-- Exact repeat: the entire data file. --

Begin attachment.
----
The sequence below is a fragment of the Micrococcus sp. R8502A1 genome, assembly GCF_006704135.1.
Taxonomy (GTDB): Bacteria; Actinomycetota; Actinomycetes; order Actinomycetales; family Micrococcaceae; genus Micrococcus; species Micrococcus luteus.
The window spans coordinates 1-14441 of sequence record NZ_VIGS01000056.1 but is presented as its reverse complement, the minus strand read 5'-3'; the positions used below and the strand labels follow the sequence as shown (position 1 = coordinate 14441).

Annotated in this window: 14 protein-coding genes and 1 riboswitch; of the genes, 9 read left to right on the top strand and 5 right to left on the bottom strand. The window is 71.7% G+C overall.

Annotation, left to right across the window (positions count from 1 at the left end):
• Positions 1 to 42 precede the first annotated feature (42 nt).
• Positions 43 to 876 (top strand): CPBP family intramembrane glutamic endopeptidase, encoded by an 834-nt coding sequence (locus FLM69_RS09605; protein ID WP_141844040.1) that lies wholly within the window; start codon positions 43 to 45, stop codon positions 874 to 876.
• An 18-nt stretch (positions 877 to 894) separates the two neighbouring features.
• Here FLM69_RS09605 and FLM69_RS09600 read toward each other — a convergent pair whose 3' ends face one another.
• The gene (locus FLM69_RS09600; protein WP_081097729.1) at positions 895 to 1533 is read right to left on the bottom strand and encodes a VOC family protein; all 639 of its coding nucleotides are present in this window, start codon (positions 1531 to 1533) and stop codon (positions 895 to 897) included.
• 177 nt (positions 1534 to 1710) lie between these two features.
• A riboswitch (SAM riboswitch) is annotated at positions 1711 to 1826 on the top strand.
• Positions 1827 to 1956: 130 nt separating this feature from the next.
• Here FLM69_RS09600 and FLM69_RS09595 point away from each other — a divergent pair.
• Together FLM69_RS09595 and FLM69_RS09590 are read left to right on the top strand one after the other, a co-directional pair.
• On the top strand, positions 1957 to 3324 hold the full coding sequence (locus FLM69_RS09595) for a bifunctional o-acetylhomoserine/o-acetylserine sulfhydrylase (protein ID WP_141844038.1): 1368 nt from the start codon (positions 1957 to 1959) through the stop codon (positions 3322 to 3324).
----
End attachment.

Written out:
The sequence below is a fragment of the Micrococcus sp. R8502A1 genome, assembly GCF_006704135.1.
Taxonomy (GTDB): Bacteria; Actinomycetota; Actinomycetes; order Actinomycetales; family Micrococcaceae; genus Micrococcus; species Micrococcus luteus.
The window spans coordinates 1-14441 of sequence record NZ_VIGS01000056.1 but is presented as its reverse complement, the minus strand read 5'-3'; the positions used below and the strand labels follow the sequence as shown (position 1 = coordinate 14441).

Annotated in this window: 14 protein-coding genes and 1 riboswitch; of the genes, 9 read left to right on the top strand and 5 right to left on the bottom strand. The window is 71.7% G+C overall.

Annotation, left to right across the window (positions count from 1 at the left end):
• Positions 1 to 42 precede the first annotated feature (42 nt).
• Positions 43 to 876 (top strand): CPBP family intramembrane glutamic endopeptidase, encoded by an 834-nt coding sequence (locus FLM69_RS09605; protein ID WP_141844040.1) that lies wholly within the window; start codon positions 43 to 45, stop codon positions 874 to 876.
• An 18-nt stretch (positions 877 to 894) separates the two neighbouring features.
• Here FLM69_RS09605 and FLM69_RS09600 read toward each other — a convergent pair whose 3' ends face one another.
• The gene (locus FLM69_RS09600; protein WP_081097729.1) at positions 895 to 1533 is read right to left on the bottom strand and encodes a VOC family protein; all 639 of its coding nucleotides are present in this window, start codon (positions 1531 to 1533) and stop codon (positions 895 to 897) included.
• 177 nt (positions 1534 to 1710) lie between these two features.
• A riboswitch (SAM riboswitch) is annotated at positions 1711 to 1826 on the top strand.
• Positions 1827 to 1956: 130 nt separating this feature from the next.
• Here FLM69_RS09600 and FLM69_RS09595 point away from each other — a divergent pair.
• Together FLM69_RS09595 and FLM69_RS09590 are read left to right on the top strand one after the other, a co-directional pair.
• On the top strand, positions 1957 to 3324 hold the full coding sequence (locus FLM69_RS09595) for a bifunctional o-acetylhomoserine/o-acetylserine sulfhydrylase (protein ID WP_141844038.1): 1368 nt from the start codon (positions 1957 to 1959) through the stop codon (positions 3322 to 3324).